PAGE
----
Hong Kong’s Independent Bookstores are Struggling to Survive

With high rents and the dominance of chained bookstores, the city’s independent bookstores are finding it harder to operate. Hong Kong has less than 30 independent bookstores in total. Located on the fourteenth floor of an inconspicuous old building in Wan Chai district, Art and Cultural Outreach (艺鵠) is one of them.

Hong Kong’s publication market has long been dominated by three companies: Chung Hwa Books, Joint Publishing and Commercial Press. They are all fully owned subsidiaries of Sino-United Publishing, which is owned by the Liaison Office of the Central People’s Government.

As Beijing tightened its grip around the city by enacting the National Security Law in June, Hong Kong libraries and chain bookstores have pulled down books written by some localists and democracy activists. Art and Cultural Outreach is one of the independent bookstores that is committed to resisting this type of self-censorship, which has attracted a lot of people to visit the bookstore.

Books related to democratic movements in Hong Kong can be found in Art and Culture Outreach. (Photo: Cherry CHUNG)

“You can find books written by prominent Hong Kong democracy activists here and I don’t think you can find these in chained bookstores,” said Timothy Yau, a loyal customer of the bookstore.

According to Chow Ka Ying, a local author, independent bookstores are important to a city because they reflect the culture of the place, especially the changes in the social environment.

The bookstore is also well-known for its great selection of alternative readings, ranging from photography books to children’s books. Apart from this, the owner of Art and Cultural Outreach has been working hard on building a place for everyone to think, talk and exchange ideas, such as organising different cultural events and art exhibition. For instance, the bookstore had been conducting a series of film forums in October. It also hosts workshops at almost every weekend to support local craftsmanship.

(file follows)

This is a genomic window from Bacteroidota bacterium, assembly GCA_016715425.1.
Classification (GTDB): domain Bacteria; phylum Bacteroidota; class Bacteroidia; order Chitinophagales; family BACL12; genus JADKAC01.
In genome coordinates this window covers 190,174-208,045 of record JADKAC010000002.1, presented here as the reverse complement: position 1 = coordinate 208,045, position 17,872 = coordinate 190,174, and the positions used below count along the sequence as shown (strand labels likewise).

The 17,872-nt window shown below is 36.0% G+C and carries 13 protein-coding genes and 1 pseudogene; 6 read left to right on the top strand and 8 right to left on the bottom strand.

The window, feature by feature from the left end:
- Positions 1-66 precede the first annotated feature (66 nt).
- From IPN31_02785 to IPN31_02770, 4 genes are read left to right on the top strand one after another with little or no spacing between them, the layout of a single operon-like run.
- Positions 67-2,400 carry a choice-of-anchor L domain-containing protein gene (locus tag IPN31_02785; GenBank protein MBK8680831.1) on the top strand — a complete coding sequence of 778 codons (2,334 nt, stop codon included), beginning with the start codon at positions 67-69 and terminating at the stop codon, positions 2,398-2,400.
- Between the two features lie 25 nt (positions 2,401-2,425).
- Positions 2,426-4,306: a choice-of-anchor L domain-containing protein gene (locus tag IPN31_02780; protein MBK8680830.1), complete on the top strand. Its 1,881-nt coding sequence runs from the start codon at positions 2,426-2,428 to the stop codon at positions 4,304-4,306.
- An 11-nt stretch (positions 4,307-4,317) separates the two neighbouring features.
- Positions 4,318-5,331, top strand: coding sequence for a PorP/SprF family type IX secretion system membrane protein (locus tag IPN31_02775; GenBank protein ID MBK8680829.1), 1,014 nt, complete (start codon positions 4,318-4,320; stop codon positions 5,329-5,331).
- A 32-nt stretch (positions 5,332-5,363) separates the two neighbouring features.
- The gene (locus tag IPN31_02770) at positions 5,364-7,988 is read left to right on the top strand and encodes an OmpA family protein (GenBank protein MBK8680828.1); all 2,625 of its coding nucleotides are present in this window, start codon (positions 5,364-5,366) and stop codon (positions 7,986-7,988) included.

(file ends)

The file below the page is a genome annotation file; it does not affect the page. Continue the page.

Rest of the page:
Art and Cultural Outreach has been working hard on building a place for everyone to think, talk and exchange ideas. (Photo: Cherry CHUNG)

Yet, the high rent in Hong Kong makes independent bookstores very hard to survive. In contrast, there are over 800 independent bookstores in Taiwan, according to the recent survey conducted by the Taiwan Association for Independent Bookshop Culture. Art and Cultural Outreach often learns from the independent bookstores in Taiwan and incorporates suitable business strategies to attract more people to visit the store, such as seasonal exhibitions by different artists.

Apart from selling books, the bookstore is now also offering various cultural and creative products on consignments, such as bags, posters, postcards and hand-made products.

Even though the bookstore is facing numerous challenges, it is still determined to continue its work in representing the different facets of Hong Kong.

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